Ter­ror­ists in one part of In­dia are free­dom fighters in an­other. Crimes against the na­tion are not al­ways trea­son.

India Today - - JUDICIARY - By Asit Jolly with in­puts from Ku­mar An­shu­man and Naseer Ganai Fol­low the writer on Twit­ter @Asitjolly

Rahul Gandhi doesn’t be­lieve in “re­venge”. To him, it was never im­por­tant that his fa­ther’s as­sas­sins are pun­ished. The ter­ri­ble loss he continues to suf­fer 23 long years af­ter for­mer prime min­is­ter Ra­jiv Gandhi was killed in an LTTE sui­cide bomb­ing on May 21, 1991, is per­sonal.

“I lost my fa­ther. He is not com­ing back,” he says but in­sists he feels no ran­cour. “What’s im­por­tant to me is my re­la­tion­ship with my fa­ther and how I deal with the fact that he died.” But the prospect of see­ing his fa­ther’s as­sas­sins walk free af­ter Tamil Nadu Chief Min­is­ter J. Jay­alalithaa de­clared on Fe­bru­ary 19 her in­tent to remit the sen­tences of all seven con­victed of Ra­jiv’s as­sas­si­na­tion was clearly re­volt­ing. “What should a com­mon man ex­pect when a prime min­is­ter’s killers are be­ing freed?” the vis­i­bly trou­bled Congress vice-pres­i­dent said at a poll rally in Ame­thi.

While the fate of Ra­jiv’s killers is on hold af­ter the Cen­tral Govern­ment pe­ti­tioned the Supreme Court on Fe­bru­ary 20 against set­ting them free, the rapidly ap­proach­ing Lok Sabha elec­tions have turned fo­cus on a dis­tress­ing re­al­ity— the di­chotomies that ex­ist in In­dia’s pop­u­lar con­scious­ness. The as­sas­sins, seen as “ter­ror­ists” in the rest of In­dia, can swing votes for politi­cians who ad­vo­cate their cause in Tamil Nadu. There’s no greater proof of this than Jay­alalithaa’s about-turn; she is now zeal­ously pur­su­ing the re­lease of Mu­ru­gan, San­than, Per­ari­valan, Robert Payas, Jayakumar, Ravichan­dran and Nalini, af­ter vo­cif­er­ous op­po­si­tion to LTTE for years. She and arch ri­val M. Karunanidhi’s af­fec­tion for the killers is prompted by their com­mon per­cep­tion of the mount­ing pub­lic, and voter, sen­ti­ment for them since Pres­i­dent Prat­i­bha Patil re­jected their mercy pe­ti­tions in 2011.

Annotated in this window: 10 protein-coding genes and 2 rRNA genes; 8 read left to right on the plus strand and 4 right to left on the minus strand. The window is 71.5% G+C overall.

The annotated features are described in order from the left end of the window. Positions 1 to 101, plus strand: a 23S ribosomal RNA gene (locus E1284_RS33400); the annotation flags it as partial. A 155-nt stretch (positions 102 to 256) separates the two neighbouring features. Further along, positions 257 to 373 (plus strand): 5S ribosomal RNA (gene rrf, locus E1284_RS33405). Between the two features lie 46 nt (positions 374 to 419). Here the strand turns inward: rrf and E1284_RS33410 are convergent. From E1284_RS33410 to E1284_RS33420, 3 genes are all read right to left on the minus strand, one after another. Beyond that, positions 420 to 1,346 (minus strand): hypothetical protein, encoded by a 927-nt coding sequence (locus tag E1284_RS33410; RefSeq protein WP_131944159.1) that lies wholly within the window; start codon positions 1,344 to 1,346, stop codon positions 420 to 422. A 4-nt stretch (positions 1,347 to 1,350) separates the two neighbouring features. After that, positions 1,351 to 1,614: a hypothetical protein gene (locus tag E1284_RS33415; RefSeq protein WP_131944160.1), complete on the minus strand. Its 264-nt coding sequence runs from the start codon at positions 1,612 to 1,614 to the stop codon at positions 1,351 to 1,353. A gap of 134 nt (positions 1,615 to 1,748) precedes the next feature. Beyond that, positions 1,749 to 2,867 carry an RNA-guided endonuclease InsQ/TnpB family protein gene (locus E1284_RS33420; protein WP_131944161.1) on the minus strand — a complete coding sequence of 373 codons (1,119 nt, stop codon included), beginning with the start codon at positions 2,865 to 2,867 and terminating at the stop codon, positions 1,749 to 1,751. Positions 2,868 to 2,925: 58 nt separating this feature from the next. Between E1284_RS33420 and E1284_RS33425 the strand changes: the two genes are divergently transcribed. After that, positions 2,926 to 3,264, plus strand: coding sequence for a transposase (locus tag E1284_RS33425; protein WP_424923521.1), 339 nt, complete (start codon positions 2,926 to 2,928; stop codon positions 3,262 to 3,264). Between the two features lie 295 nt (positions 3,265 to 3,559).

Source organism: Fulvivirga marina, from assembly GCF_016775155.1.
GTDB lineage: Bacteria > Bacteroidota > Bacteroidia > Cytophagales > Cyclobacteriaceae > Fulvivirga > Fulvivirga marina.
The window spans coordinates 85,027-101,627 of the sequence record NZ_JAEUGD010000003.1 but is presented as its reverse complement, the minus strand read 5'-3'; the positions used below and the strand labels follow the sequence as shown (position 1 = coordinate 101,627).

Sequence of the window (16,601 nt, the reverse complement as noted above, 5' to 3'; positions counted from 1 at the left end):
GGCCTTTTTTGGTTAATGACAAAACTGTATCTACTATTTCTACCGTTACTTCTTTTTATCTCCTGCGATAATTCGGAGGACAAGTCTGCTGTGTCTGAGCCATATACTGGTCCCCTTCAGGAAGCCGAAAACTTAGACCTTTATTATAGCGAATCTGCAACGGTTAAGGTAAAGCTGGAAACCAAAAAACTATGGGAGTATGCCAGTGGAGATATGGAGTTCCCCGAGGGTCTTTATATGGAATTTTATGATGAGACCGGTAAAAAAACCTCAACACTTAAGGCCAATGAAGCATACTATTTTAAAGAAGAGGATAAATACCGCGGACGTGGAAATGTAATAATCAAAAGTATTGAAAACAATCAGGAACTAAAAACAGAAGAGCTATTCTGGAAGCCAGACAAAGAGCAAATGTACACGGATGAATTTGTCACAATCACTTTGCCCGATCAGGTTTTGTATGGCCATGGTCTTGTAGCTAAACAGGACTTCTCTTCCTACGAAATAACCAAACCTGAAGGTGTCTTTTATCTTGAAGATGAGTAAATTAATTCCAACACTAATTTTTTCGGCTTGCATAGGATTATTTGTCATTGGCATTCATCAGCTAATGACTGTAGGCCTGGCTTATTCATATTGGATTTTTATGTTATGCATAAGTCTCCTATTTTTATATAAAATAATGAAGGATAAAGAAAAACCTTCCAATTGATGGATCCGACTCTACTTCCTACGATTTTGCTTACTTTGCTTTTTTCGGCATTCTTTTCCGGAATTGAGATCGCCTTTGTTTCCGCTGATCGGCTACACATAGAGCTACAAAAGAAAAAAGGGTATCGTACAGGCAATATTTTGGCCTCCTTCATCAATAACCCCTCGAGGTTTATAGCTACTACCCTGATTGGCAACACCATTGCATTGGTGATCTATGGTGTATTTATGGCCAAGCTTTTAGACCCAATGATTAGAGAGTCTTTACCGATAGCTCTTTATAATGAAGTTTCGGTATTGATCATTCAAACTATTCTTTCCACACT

This di­chotomy ex­ists in Pun­jab as well. On March 28, 2012, vi­o­lent clashes rem­i­nis­cent of the Khal­is­tan years erupted in Patiala, Sangrur, Gur­daspur and Phag­wara as Hindu shop­keep­ers bat­tled Sikh ac­tivists en­forc­ing a bandh called by the head priest of the Akal Takht. This, af­ter a court in Chandigarh or­dered jail of­fi­cials in Patiala to ex­e­cute Bal­want Singh Ra­joana, a Bab­bar Khalsa In­ter­na­tional ter­ror­ist who con­fessed his role in the Au­gust 31, 1995 as­sas­si­na­tion of then chief min­is­ter Beant Singh.

Days ear­lier, Akal Takht Jathedar Gurbachan Singh pro­claimed Ra­joana a“zinda sha­heed (liv­ing mar­tyr)” in an un­prece­dented hukum­nama (re­li­gious edict) ex­hort­ing Sikhs to stall work, wear saf­fron and of­fer ar­das (prayers) for the ter­ror­ist’s life. Be­sides a fringe el­e­ment that still ad­heres to the cause of a sep­a­rate Sikh state, scores of or­di­nar­ily peace-lov­ing Sikhs re­sponded with vi­o­lence. Un­nerved by the grow­ing sup­port for Ra­joana and its ev­i­dent ca-


pac­ity to de­rail pub­lic or­der, Chief Min­is­ter Parkash Singh Badal and his son, Deputy Chief Min­is­ter Sukhbir Badal, scur­ried to Delhi to plead the ter­ror­ist’s case be­fore Pres­i­dent Prat­i­bha Patil. Fol­low­ing a mercy pe­ti­tion filed by Shi­ro­mani Gur­d­wara Par­band­hak Com­mit­tee chief Av­tar Singh Makkar, the Union home min­istry stayed the hang­ing that was slated for March 31.